Self-education expenses cover course fees as well as accommodation costs incurred in taking the course. You can claim also for computer consumables (such as paper and printer toner). If you buy technical equipment (over $300) or have equipment repaired, you can also deduct these costs.

The cost of textbooks, professional journals, and home office running costs are some other deductible self-education expenses. Even parking fees, stationery, and postage are deductible costs, so make sure you track your study-related expenses and claim for all allowable items. Note HELP loan repayments and Student Financial Supplement Scheme repayments are not deductible.

3. Work-related car expenses

mediqfinancial - The Top 5 Forgotten Tax Deductions for Doctors

How you claim for work-related car expenses depends on whether you’re a self-employed doctor or not. If you’re self-employed, your business structure is another important consideration.


You can’t claim the cost of driving from home to work or vice versa unless your home was your base of employment. You can claim for the following:

  • Two workplaces: Trips taken between two separate workplaces such as when you have a second job.
  • Multiple sites of work: Travel from your regular workplace to another workplace, such as a client’s location, where you were still on duty. You can claim for the trip you take back to your regular workplace or the trip you take directly home.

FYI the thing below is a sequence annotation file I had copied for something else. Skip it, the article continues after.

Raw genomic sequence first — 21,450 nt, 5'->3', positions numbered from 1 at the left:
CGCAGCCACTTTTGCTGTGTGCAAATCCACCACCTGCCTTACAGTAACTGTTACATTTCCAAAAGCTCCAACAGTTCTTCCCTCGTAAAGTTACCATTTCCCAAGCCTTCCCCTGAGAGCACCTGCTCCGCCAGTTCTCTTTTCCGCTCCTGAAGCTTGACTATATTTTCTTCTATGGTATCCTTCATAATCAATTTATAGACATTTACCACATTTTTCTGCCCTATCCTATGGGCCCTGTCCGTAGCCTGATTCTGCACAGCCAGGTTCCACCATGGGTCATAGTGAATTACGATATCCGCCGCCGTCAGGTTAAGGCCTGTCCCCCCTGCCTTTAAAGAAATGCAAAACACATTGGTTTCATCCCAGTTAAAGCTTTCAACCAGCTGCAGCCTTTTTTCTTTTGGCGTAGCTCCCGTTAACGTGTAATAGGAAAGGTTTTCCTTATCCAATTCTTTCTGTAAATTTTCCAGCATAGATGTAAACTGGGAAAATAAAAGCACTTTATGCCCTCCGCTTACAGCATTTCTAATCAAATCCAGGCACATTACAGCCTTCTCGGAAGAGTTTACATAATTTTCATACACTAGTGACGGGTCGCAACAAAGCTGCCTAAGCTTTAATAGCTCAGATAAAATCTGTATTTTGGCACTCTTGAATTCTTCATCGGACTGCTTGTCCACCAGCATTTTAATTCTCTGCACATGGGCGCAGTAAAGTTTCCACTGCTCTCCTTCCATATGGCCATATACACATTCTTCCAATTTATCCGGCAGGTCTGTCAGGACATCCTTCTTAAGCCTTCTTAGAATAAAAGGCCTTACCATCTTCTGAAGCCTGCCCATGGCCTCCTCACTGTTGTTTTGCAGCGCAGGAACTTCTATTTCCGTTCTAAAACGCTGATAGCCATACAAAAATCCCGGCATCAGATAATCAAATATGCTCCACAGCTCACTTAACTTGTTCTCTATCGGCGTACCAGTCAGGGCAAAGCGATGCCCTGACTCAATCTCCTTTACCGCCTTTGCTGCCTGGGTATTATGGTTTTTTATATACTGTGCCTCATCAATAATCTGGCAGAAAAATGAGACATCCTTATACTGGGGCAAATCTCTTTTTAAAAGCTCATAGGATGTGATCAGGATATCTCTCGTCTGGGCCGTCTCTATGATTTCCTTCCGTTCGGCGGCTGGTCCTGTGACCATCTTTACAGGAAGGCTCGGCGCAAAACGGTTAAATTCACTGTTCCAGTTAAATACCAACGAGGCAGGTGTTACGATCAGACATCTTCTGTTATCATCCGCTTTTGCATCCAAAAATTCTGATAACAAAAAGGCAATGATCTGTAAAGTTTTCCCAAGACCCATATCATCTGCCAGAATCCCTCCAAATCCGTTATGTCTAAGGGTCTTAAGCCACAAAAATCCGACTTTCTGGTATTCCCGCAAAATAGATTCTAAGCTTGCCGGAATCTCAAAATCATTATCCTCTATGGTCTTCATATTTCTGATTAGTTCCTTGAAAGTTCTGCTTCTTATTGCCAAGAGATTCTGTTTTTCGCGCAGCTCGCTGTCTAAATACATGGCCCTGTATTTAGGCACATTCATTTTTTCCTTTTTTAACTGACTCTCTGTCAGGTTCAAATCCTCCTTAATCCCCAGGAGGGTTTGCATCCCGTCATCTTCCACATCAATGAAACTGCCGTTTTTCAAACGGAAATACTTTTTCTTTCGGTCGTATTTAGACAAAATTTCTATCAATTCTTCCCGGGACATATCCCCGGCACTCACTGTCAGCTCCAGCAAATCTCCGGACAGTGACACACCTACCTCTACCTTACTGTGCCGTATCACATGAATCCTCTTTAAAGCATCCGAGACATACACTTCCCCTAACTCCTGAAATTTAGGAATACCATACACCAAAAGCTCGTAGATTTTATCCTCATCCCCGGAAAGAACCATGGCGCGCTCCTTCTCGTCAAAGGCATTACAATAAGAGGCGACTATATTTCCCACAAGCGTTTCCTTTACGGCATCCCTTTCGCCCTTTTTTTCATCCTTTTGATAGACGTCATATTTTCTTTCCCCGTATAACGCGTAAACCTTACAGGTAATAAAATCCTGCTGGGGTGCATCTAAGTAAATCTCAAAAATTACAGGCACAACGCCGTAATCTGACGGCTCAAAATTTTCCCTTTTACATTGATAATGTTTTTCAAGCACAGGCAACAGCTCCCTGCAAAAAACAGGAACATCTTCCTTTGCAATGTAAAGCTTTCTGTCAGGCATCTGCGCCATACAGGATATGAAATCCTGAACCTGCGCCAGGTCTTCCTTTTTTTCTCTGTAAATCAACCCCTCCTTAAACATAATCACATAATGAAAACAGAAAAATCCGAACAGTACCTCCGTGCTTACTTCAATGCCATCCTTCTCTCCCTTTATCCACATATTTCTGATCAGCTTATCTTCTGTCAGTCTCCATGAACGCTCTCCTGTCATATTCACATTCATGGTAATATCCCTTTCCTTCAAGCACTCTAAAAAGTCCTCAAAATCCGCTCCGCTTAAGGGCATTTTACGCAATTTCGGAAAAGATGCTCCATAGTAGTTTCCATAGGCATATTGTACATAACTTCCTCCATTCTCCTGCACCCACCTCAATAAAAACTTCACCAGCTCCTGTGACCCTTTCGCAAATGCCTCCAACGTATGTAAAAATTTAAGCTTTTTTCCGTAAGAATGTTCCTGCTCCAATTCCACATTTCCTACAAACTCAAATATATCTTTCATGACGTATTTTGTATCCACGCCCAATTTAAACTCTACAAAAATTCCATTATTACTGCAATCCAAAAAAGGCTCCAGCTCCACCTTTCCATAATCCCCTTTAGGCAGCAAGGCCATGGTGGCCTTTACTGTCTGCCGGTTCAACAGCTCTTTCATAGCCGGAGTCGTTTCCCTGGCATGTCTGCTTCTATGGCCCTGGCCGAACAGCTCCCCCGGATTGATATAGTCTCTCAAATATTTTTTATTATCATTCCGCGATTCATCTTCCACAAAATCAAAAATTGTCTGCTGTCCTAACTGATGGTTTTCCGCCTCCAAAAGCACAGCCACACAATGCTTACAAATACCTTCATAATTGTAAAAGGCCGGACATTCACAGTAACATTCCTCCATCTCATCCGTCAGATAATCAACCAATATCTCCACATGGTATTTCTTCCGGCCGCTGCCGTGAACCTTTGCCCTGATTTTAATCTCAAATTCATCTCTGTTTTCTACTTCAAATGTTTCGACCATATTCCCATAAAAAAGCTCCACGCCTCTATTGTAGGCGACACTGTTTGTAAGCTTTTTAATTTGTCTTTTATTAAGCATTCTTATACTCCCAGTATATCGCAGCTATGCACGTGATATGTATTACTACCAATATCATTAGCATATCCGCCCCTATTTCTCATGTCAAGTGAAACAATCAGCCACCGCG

• Alternative work site: You can claim for trips from your home to an alternative work site, and trips from the alternative site to your regular workplace or back home. You can’t claim this type of travel allowance if an alternative workplace has become your regular workplace.

Travel to and back from work due to minor work-related duties (for example, picking up the mail), or trips taken while you’re on-call can’t be claimed. Travel due to shift work or lack of public transport are also not allowable deductions.

You can use the cents-per-kilometre or logbook methods to track car-travel costs.

Sole trader

You can claim deductions for a car you own, lease, or hire. You can’t claim for private use of the car, so keep a diary to demonstrate the breakdown between private and business use if necessary.

Costs such as fuel, repairs, servicing, insurance, and registration are claimable. You can’t claim for travelling between your home and business premises unless you work at home and make trips for business purposes. You can use the cents-per-kilometre method or logbook method to track your expenses.

Company or trust

If your business is structured as a company or trust, you can claim for vehicles you own or lease. This covers lease payments, financing repayments, and all other running expenses. Your vehicle should be used in the everyday running of your business, and this could be a car provided to you as an employee of the business.

You’ll need to pay fringe benefits tax if you use the car partly for private purposes. You can use the logbook method or cents-per-kilometre method to track your car-travel costs.